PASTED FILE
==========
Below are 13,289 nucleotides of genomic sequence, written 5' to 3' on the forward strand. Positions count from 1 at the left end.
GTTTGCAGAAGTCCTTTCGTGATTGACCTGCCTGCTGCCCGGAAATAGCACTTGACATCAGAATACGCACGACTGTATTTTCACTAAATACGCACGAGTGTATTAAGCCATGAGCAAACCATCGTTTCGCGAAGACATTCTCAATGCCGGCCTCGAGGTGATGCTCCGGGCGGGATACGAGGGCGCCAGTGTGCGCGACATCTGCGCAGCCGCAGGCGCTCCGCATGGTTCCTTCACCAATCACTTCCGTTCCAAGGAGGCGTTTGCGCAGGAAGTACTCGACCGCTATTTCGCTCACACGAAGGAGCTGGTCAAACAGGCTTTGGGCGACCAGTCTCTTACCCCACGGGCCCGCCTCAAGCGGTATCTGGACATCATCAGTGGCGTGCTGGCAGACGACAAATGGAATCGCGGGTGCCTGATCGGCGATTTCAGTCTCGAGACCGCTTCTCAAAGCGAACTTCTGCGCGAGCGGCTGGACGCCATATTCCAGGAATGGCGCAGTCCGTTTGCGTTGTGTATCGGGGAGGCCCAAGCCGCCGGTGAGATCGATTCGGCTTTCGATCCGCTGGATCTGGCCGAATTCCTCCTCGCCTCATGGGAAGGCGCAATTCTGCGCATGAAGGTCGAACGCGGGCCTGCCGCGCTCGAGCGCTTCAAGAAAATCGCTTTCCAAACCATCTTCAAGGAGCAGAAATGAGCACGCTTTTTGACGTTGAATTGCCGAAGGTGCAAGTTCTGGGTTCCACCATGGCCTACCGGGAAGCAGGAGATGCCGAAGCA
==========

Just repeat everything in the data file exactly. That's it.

Below are 13,289 nucleotides of genomic sequence, written 5' to 3' on the forward strand. Positions count from 1 at the left end.
GTTTGCAGAAGTCCTTTCGTGATTGACCTGCCTGCTGCCCGGAAATAGCACTTGACATCAGAATACGCACGACTGTATTTTCACTAAATACGCACGAGTGTATTAAGCCATGAGCAAACCATCGTTTCGCGAAGACATTCTCAATGCCGGCCTCGAGGTGATGCTCCGGGCGGGATACGAGGGCGCCAGTGTGCGCGACATCTGCGCAGCCGCAGGCGCTCCGCATGGTTCCTTCACCAATCACTTCCGTTCCAAGGAGGCGTTTGCGCAGGAAGTACTCGACCGCTATTTCGCTCACACGAAGGAGCTGGTCAAACAGGCTTTGGGCGACCAGTCTCTTACCCCACGGGCCCGCCTCAAGCGGTATCTGGACATCATCAGTGGCGTGCTGGCAGACGACAAATGGAATCGCGGGTGCCTGATCGGCGATTTCAGTCTCGAGACCGCTTCTCAAAGCGAACTTCTGCGCGAGCGGCTGGACGCCATATTCCAGGAATGGCGCAGTCCGTTTGCGTTGTGTATCGGGGAGGCCCAAGCCGCCGGTGAGATCGATTCGGCTTTCGATCCGCTGGATCTGGCCGAATTCCTCCTCGCCTCATGGGAAGGCGCAATTCTGCGCATGAAGGTCGAACGCGGGCCTGCCGCGCTCGAGCGCTTCAAGAAAATCGCTTTCCAAACCATCTTCAAGGAGCAGAAATGAGCACGCTTTTTGACGTTGAATTGCCGAAGGTGCAAGTTCTGGGTTCCACCATGGCCTACCGGGAAGCAGGAGATGCCGAAGCA